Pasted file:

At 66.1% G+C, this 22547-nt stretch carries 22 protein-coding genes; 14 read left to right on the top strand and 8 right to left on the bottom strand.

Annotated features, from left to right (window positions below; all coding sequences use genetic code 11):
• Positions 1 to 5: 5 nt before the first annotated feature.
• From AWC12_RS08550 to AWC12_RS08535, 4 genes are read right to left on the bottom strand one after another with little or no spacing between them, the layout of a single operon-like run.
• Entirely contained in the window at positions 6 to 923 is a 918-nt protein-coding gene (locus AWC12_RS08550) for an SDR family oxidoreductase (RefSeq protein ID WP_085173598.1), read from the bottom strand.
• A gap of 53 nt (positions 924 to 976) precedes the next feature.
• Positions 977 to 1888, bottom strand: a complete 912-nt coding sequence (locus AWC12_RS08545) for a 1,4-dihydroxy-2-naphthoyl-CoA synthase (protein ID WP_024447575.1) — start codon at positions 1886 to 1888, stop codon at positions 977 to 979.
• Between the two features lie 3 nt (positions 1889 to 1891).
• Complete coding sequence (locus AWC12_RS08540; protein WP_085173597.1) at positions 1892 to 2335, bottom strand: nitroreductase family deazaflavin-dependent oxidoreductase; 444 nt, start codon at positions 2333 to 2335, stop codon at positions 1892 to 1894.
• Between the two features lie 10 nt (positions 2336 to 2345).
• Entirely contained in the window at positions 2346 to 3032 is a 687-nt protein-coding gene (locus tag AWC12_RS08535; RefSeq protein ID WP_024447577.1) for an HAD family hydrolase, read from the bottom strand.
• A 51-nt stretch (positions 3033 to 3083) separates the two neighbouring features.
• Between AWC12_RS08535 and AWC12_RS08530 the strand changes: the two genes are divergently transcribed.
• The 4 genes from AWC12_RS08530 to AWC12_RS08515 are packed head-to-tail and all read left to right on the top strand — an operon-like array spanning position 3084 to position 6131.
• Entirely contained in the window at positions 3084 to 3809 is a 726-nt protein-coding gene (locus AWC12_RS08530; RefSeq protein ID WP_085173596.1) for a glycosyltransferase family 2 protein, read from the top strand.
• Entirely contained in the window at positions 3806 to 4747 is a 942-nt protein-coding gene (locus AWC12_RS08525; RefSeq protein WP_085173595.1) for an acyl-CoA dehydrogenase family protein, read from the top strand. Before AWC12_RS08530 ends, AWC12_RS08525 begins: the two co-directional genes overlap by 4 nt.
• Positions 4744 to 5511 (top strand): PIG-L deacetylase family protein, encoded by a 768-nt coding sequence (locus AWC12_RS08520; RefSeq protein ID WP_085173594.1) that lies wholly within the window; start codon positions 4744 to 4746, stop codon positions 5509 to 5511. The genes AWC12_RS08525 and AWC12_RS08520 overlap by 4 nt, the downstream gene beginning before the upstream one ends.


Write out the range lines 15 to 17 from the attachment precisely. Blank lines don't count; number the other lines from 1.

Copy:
• Entirely contained in the window at positions 3084 to 3809 is a 726-nt protein-coding gene (locus AWC12_RS08530; RefSeq protein ID WP_085173596.1) for a glycosyltransferase family 2 protein, read from the top strand.
• Entirely contained in the window at positions 3806 to 4747 is a 942-nt protein-coding gene (locus AWC12_RS08525; RefSeq protein WP_085173595.1) for an acyl-CoA dehydrogenase family protein, read from the top strand. Before AWC12_RS08530 ends, AWC12_RS08525 begins: the two co-directional genes overlap by 4 nt.
• Positions 4744 to 5511 (top strand): PIG-L deacetylase family protein, encoded by a 768-nt coding sequence (locus AWC12_RS08520; RefSeq protein ID WP_085173594.1) that lies wholly within the window; start codon positions 4744 to 4746, stop codon positions 5509 to 5511. The genes AWC12_RS08525 and AWC12_RS08520 overlap by 4 nt, the downstream gene beginning before the upstream one ends.